So when Rabindranath Tagore, adhorring the restrictive system of education, wanted to start an open air school that would follow the Gurukul system of ancient India, he fell back on the verdant precincts of Shantiniketan. In 1901, on the seventh day of Poush, the school was inaugurated with five students. The system became so popular that by 1922, the place was functioning as a full-fledged university called Viswa Bhaarati. While this greenscaped landmark began to attract urban visitors, Bolpur – 2 km ahead of Shantiniketan, burgeoned into a supportive, satellite township. Direct rail link was established between Kolkata and Bolpur and the journey was reduced to 136 km. Even today, journey by rail is more convenient than travelling by road.

Both Maharshi and Rabindranath initiated several festivals at Shantiniketan which marked natural and social occasions and where people could participate irrespective of age, caste or community. So on the one hand, while the three days of Poush are observed through prayers and cultural meets, a fair is held simultaneously where local crafts people bring their waves to sell, folk artists perform before a discerning crowd and urban and rural folk intermingle without prejudice. Although quite young compared to the traditional fairs of our country, Poush Mela celebrated its centenary in 1994. The fair has become immensely popular and attracts a large number of visitors from both home and abroad. Over the years, like any other fair, Poush Mela too has not been able to shake off the contemporary mores and has undergone characteristic changes but its role as a meeting ground of crafts people and buyers or rural and urban visitors has remained evergreen.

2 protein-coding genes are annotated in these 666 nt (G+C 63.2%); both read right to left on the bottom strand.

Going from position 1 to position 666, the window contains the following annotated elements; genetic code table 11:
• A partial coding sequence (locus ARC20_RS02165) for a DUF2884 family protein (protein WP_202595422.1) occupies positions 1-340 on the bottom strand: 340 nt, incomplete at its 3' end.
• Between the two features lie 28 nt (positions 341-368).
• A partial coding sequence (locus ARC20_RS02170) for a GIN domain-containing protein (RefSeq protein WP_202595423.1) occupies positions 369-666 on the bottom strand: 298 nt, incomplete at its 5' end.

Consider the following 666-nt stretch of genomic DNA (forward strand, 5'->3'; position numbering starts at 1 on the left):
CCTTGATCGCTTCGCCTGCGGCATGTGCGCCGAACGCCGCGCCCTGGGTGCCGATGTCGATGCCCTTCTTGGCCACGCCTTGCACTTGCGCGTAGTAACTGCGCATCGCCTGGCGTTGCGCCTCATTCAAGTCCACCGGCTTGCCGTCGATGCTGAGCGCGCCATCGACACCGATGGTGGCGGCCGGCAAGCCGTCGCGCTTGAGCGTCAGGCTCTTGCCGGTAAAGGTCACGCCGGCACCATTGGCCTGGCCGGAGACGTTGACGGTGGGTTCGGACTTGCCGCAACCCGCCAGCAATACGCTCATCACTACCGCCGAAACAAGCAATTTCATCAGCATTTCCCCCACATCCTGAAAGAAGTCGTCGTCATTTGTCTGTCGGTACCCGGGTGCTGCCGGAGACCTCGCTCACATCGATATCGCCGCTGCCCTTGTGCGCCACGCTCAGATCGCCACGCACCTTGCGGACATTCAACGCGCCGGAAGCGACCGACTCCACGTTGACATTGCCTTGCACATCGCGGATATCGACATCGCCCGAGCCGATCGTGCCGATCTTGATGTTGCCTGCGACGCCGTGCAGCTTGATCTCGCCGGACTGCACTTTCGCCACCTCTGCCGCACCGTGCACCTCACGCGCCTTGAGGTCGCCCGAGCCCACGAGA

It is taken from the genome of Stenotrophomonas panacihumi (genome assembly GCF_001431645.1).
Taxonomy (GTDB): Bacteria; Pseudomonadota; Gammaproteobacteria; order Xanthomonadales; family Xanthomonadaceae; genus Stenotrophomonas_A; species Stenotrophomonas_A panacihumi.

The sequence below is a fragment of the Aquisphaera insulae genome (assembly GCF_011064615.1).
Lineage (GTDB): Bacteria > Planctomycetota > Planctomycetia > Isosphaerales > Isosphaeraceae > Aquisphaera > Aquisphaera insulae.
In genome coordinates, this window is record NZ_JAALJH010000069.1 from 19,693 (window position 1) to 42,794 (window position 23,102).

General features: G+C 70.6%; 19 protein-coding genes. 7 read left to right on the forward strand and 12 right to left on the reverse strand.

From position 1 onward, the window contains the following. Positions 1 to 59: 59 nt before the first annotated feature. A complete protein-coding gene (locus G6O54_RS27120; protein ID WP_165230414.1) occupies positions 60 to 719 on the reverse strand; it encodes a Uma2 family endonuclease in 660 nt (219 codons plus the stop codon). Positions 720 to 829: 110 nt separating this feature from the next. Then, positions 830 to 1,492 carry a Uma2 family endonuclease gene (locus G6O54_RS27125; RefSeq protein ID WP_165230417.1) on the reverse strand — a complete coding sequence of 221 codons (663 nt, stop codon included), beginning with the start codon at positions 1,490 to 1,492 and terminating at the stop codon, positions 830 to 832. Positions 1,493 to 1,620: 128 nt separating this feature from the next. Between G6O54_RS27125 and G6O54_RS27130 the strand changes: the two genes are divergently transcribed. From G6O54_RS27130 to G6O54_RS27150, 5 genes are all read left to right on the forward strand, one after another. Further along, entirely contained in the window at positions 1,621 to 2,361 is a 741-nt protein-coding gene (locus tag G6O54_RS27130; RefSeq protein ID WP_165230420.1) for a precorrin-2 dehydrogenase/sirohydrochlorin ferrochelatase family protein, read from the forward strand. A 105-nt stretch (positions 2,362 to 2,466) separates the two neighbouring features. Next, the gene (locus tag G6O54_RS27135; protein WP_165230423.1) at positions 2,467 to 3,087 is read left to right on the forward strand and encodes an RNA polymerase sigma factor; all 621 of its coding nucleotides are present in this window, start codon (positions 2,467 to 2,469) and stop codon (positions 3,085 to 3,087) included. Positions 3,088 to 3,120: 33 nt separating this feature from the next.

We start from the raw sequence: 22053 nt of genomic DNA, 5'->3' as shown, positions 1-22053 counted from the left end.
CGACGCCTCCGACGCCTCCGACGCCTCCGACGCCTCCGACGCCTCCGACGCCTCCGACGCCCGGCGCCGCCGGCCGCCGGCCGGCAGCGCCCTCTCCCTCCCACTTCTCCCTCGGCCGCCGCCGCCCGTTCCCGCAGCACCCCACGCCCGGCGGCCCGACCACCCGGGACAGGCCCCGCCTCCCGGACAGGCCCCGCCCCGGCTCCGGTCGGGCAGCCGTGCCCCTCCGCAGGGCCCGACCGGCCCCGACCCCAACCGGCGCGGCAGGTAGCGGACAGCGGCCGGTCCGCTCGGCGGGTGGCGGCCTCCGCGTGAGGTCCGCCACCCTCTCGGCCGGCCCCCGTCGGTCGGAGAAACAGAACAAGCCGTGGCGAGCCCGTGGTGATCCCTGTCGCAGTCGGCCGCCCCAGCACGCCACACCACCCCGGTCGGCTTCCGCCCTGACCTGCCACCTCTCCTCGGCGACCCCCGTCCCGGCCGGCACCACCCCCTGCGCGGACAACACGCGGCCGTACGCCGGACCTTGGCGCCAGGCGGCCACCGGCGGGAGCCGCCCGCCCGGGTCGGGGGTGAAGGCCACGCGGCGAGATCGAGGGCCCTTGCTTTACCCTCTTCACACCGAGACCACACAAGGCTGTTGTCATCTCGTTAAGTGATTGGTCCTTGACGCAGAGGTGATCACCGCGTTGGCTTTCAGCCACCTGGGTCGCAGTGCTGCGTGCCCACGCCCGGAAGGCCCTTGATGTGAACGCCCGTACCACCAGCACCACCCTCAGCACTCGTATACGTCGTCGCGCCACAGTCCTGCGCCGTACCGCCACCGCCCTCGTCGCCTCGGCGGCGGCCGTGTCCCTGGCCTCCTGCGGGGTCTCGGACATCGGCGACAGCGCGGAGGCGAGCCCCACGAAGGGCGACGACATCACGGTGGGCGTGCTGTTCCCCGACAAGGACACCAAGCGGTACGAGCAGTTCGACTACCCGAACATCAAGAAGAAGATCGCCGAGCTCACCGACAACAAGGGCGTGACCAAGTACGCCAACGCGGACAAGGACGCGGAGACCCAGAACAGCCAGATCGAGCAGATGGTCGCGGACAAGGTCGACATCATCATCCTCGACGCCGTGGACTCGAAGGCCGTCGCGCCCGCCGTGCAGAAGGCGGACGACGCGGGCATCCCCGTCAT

On the inaugural day, the festival begins with a community prayer or Brahmopasana that includes Vedic hymns and reading from passages written by Maharshi and Rabindranath ; invited artists and students sing Rabindra sangeet. After this, visitors assemble on the central stage at the fairground where the roving folksingers – the Bauls – perform. They are introduced to the visitors by Shantidev Ghosh, the octogenarian preceptor.